There are many types of mindfulness practices available including Mindfulness-Based Stress Reduction (MBSR), Mindfulness-Based Cognitive Therapy (MBCT), Dialectical Behavior Therapy (DBT), Mindfulness-Based Eating Awareness Training (MB-EAT), Mindful Self-Compassion Program, Kirtan Kriya Meditation, Yoga Nidra meditation… the list goes on and on. There are so many different programs available because mindfulness takes a slightly different form depending on the individual practicing it, their specific problems or difficulties, and their personal goals for practicing mindfulness. Some people may find that practicing yoga is the best way to tap into their inner self and become more mindful of their physical self and surroundings, whereas others may prefer sitting down in a quiet room with gentle instrumental background music to guide them into deeper mindfulness meditation. It is important to find the mindfulness techniques that work best for you, and which you can consistently practice daily.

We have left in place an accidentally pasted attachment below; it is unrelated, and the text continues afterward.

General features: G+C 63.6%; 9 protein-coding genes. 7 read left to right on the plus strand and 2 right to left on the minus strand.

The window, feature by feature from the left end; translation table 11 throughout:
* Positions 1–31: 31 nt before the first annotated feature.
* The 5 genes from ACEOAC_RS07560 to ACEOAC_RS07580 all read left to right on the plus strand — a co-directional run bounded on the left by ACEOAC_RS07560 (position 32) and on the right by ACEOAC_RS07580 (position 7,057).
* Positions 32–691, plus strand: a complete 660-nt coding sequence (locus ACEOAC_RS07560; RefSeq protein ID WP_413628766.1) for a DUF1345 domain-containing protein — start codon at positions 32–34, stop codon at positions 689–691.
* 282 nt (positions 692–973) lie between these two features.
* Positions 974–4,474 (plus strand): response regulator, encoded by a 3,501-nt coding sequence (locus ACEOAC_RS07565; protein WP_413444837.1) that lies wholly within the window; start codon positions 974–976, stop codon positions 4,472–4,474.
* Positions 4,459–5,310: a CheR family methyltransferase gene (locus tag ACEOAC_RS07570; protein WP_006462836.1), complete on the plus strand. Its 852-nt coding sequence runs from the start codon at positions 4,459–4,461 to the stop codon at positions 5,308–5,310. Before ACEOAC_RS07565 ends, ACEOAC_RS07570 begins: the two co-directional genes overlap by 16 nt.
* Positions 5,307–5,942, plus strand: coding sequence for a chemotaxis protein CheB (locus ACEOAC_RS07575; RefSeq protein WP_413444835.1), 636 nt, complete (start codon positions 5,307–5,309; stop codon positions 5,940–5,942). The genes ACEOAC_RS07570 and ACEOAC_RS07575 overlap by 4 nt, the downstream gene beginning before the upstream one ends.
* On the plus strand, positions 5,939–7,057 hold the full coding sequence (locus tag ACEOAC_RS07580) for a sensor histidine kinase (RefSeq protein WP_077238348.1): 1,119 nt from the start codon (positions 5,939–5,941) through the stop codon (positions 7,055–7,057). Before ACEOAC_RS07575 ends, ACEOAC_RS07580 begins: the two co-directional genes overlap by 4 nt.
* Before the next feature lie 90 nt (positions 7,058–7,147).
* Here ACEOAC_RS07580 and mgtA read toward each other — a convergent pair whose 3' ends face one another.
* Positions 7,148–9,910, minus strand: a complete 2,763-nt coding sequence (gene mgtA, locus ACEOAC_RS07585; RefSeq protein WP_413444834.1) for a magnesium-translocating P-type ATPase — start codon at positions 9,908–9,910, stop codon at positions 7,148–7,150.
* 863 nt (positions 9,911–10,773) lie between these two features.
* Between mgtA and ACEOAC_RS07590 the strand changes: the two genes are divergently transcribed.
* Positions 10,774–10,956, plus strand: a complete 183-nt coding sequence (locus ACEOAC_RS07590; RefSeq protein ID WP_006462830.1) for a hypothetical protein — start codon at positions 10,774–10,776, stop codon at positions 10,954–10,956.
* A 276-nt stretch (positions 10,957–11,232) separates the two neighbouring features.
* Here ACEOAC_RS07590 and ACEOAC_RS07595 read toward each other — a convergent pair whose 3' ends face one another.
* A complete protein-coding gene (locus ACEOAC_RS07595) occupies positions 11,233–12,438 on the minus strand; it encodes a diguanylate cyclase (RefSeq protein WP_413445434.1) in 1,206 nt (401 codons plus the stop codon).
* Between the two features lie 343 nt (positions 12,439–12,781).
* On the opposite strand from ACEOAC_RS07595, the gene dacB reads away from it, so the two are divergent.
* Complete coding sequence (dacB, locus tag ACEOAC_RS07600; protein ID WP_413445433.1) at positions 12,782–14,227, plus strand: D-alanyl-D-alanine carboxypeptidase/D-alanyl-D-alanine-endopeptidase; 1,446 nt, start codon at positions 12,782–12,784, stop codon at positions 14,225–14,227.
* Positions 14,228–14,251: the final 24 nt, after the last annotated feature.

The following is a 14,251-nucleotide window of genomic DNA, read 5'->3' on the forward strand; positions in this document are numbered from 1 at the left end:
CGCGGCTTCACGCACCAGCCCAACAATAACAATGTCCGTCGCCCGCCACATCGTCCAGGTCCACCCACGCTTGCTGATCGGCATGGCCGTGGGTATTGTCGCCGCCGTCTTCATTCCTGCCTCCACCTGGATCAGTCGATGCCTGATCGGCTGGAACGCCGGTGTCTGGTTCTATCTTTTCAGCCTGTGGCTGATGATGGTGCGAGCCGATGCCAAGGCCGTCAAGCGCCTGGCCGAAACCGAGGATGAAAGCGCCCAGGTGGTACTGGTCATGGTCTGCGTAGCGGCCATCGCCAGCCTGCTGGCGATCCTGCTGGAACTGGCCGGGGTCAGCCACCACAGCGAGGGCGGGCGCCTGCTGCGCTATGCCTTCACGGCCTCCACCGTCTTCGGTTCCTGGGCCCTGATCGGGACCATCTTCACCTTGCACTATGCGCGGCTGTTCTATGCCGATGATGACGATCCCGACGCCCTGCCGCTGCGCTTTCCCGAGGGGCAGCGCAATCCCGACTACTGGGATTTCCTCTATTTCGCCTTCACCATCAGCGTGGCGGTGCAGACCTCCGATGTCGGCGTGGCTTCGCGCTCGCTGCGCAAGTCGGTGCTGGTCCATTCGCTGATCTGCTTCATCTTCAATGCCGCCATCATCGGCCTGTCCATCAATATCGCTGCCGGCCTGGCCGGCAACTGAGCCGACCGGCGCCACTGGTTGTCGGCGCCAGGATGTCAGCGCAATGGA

How to get started with mindfulness
There are many different apps that can guide you through your first mindful meditation. Some of these apps rely on guided meditations while others may be more flexible and work with whatever style of meditation you prefer. Some examples of mindful mediation apps include:
The Calm app is based on mindfulness training and provides many great guided meditations, sleep stories, breathing exercises… in a word – all the things a beginner needs in order to get started with mindfulness.